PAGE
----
~4150 spp. in ~1340 genera of ~70 families total(1)
Members of Laniatores have captures spines on all or most segments of the pedipalps (sometimes reduced, as in Fumontana, Vonones).
Most have comparatively short legs, i.e., not a great deal longer than the body (cave-modified taxa are exceptions).
Widespread, but preferring forested habitats. Centers of diversity include western US and southern Appalachians
US & Canadian members of this group are reclusive predators, typically found in forested upland habitats under rocks and/or logs, and in leaf litter. Caves represent another important habitat for NA laniatores, with many genera/species restricted to cave habitats (e.g., Speleomaster, Speleonychia, Banksula, etc). Unlike many tropical Laniatores which are conspicuous nocturnal wanderers, it is rare to find NA laniatores "exposed" or wandering on the surface. Search for Laniatores under rocks and/or logs, by sifting leaf litter, or using a Berlese funnel.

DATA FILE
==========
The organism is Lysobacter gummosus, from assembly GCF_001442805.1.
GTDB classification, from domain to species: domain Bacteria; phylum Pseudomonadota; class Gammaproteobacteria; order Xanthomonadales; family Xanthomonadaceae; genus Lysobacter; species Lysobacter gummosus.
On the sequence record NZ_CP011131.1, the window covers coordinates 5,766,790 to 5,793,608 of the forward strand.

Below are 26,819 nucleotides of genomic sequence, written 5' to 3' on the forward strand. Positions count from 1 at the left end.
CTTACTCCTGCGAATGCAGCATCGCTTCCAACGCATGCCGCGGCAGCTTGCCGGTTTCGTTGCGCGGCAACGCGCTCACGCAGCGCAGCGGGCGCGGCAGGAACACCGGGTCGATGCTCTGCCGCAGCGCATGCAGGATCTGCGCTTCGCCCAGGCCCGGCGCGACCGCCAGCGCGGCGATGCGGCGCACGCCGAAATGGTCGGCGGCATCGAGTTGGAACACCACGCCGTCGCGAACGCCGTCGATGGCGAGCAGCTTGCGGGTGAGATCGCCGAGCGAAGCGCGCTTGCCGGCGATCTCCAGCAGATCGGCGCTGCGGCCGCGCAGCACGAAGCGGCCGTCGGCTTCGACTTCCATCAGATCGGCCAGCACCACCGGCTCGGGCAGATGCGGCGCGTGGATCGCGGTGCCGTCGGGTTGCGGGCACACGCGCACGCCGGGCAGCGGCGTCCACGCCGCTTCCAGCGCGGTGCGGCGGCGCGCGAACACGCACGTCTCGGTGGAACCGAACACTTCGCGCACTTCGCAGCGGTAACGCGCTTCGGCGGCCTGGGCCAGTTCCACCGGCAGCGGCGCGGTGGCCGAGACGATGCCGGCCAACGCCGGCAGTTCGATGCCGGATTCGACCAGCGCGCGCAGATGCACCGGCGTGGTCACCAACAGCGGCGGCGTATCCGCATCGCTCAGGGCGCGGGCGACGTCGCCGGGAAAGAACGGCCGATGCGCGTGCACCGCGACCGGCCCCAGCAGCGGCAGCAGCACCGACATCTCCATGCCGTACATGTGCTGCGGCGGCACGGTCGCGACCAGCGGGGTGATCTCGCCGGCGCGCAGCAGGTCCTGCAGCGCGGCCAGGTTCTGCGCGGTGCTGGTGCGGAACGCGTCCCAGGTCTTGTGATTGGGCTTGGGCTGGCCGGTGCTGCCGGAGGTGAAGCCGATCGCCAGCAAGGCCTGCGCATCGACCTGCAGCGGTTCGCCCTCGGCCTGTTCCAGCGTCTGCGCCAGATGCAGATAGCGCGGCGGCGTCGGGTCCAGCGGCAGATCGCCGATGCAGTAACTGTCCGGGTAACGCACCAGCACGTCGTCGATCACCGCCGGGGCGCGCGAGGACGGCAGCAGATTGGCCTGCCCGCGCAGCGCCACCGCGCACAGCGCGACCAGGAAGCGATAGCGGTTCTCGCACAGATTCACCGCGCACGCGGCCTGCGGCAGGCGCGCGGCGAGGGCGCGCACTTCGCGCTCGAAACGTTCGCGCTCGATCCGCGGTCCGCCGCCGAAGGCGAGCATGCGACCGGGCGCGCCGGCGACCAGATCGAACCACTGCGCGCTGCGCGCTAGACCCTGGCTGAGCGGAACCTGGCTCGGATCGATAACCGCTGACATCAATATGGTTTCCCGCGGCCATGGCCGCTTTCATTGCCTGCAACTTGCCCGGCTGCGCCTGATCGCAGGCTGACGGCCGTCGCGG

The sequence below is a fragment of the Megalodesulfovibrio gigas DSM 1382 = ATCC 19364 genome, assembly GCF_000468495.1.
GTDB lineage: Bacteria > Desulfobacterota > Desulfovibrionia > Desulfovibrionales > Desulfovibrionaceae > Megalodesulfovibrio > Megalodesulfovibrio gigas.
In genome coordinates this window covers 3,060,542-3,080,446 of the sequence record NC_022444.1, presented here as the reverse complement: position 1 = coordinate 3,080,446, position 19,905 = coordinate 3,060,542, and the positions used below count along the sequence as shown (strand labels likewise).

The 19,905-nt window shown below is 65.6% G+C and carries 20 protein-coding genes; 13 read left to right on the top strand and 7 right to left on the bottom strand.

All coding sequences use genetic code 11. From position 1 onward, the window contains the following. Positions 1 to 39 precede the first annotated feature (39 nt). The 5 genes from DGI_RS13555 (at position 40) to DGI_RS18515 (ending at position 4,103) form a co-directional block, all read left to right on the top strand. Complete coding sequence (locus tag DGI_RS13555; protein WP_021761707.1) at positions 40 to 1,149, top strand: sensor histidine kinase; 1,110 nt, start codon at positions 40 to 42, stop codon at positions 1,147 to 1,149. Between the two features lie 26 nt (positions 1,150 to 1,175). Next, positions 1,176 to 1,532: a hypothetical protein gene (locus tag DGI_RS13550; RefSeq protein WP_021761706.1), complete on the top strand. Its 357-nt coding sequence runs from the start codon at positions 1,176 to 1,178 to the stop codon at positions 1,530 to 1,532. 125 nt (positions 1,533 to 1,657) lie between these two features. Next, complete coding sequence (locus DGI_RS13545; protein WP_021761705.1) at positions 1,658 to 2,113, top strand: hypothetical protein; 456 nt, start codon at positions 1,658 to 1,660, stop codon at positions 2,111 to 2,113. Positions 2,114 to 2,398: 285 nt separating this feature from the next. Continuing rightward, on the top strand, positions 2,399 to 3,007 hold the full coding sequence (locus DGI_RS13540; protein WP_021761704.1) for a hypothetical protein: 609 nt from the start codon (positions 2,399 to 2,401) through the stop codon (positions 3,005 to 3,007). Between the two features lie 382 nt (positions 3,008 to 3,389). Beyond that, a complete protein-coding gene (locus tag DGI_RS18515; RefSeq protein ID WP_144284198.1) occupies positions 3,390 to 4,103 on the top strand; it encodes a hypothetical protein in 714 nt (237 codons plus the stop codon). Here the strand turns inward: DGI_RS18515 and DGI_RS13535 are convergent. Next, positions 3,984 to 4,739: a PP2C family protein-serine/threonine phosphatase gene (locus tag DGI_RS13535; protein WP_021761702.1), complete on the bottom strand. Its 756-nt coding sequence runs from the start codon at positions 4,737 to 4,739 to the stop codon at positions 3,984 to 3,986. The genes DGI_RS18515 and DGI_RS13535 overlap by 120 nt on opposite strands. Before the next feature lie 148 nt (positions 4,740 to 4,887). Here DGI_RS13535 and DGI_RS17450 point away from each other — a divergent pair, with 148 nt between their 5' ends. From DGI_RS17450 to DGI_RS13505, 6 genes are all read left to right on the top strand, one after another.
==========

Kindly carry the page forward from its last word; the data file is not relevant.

Egg, juvenile, adult male/female. Reproduce sexually through direct insemination. Females lay eggs using an ovipositor.
Some Neotropical members of this group (e.g., Ampheres leucopheus) are known to exhibit postzygotic paternal care - the only known examples of this occurring in the Arachnida.
Kury A.B. (2003) Annotated catalogue of the Laniatores of the New World (Arachnida, Opiliones). Rev. Iber. Aracnol., special monographic volume 1. 337 pp.
Ryotaro Hara M., Gnaspini P., Machado G. (2003) Male egg guarding behavior in the Neotropical harvestman Ampheres leucopheus (Mello-Leitao 1922) (Opiliones, Gonyleptidae). Journal of Arachnology 31: 441-444.